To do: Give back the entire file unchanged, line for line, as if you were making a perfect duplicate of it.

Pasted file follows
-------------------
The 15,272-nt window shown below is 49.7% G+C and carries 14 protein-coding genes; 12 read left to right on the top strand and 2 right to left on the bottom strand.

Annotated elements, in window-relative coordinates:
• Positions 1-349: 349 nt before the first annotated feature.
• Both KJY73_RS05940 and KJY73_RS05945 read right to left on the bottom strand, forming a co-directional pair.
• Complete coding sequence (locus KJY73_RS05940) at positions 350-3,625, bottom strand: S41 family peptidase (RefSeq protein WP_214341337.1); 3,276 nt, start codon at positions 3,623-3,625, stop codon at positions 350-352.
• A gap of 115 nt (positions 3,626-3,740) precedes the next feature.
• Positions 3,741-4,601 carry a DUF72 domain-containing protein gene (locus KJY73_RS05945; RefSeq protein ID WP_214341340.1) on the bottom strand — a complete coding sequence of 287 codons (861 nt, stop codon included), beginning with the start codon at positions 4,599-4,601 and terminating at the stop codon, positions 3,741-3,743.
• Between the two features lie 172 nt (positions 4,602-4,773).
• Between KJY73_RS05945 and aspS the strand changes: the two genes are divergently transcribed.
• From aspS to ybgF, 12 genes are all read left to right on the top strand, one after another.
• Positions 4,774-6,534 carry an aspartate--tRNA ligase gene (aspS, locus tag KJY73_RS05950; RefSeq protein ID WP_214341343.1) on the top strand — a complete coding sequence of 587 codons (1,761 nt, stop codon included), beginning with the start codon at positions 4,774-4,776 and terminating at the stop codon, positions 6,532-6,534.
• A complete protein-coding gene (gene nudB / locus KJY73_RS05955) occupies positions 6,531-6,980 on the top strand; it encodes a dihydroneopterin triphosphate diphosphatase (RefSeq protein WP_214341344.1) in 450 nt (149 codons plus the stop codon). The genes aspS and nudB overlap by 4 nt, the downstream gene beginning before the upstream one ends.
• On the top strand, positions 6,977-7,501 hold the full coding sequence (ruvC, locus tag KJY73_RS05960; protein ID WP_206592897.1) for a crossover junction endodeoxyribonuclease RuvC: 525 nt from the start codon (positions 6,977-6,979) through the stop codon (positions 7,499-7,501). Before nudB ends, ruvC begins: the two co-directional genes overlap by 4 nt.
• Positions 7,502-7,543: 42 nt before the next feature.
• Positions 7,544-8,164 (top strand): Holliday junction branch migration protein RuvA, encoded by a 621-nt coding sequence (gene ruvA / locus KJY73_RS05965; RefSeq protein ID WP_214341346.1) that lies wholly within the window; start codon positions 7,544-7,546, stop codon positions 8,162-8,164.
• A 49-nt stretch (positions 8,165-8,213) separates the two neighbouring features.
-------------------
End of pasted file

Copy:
The 15,272-nt window shown below is 49.7% G+C and carries 14 protein-coding genes; 12 read left to right on the top strand and 2 right to left on the bottom strand.

Annotated elements, in window-relative coordinates:
• Positions 1-349: 349 nt before the first annotated feature.
• Both KJY73_RS05940 and KJY73_RS05945 read right to left on the bottom strand, forming a co-directional pair.
• Complete coding sequence (locus KJY73_RS05940) at positions 350-3,625, bottom strand: S41 family peptidase (RefSeq protein WP_214341337.1); 3,276 nt, start codon at positions 3,623-3,625, stop codon at positions 350-352.
• A gap of 115 nt (positions 3,626-3,740) precedes the next feature.
• Positions 3,741-4,601 carry a DUF72 domain-containing protein gene (locus KJY73_RS05945; RefSeq protein ID WP_214341340.1) on the bottom strand — a complete coding sequence of 287 codons (861 nt, stop codon included), beginning with the start codon at positions 4,599-4,601 and terminating at the stop codon, positions 3,741-3,743.
• Between the two features lie 172 nt (positions 4,602-4,773).
• Between KJY73_RS05945 and aspS the strand changes: the two genes are divergently transcribed.
• From aspS to ybgF, 12 genes are all read left to right on the top strand, one after another.
• Positions 4,774-6,534 carry an aspartate--tRNA ligase gene (aspS, locus tag KJY73_RS05950; RefSeq protein ID WP_214341343.1) on the top strand — a complete coding sequence of 587 codons (1,761 nt, stop codon included), beginning with the start codon at positions 4,774-4,776 and terminating at the stop codon, positions 6,532-6,534.
• A complete protein-coding gene (gene nudB / locus KJY73_RS05955) occupies positions 6,531-6,980 on the top strand; it encodes a dihydroneopterin triphosphate diphosphatase (RefSeq protein WP_214341344.1) in 450 nt (149 codons plus the stop codon). The genes aspS and nudB overlap by 4 nt, the downstream gene beginning before the upstream one ends.
• On the top strand, positions 6,977-7,501 hold the full coding sequence (ruvC, locus tag KJY73_RS05960; protein ID WP_206592897.1) for a crossover junction endodeoxyribonuclease RuvC: 525 nt from the start codon (positions 6,977-6,979) through the stop codon (positions 7,499-7,501). Before nudB ends, ruvC begins: the two co-directional genes overlap by 4 nt.
• Positions 7,502-7,543: 42 nt before the next feature.
• Positions 7,544-8,164 (top strand): Holliday junction branch migration protein RuvA, encoded by a 621-nt coding sequence (gene ruvA / locus KJY73_RS05965; RefSeq protein ID WP_214341346.1) that lies wholly within the window; start codon positions 7,544-7,546, stop codon positions 8,162-8,164.
• A 49-nt stretch (positions 8,165-8,213) separates the two neighbouring features.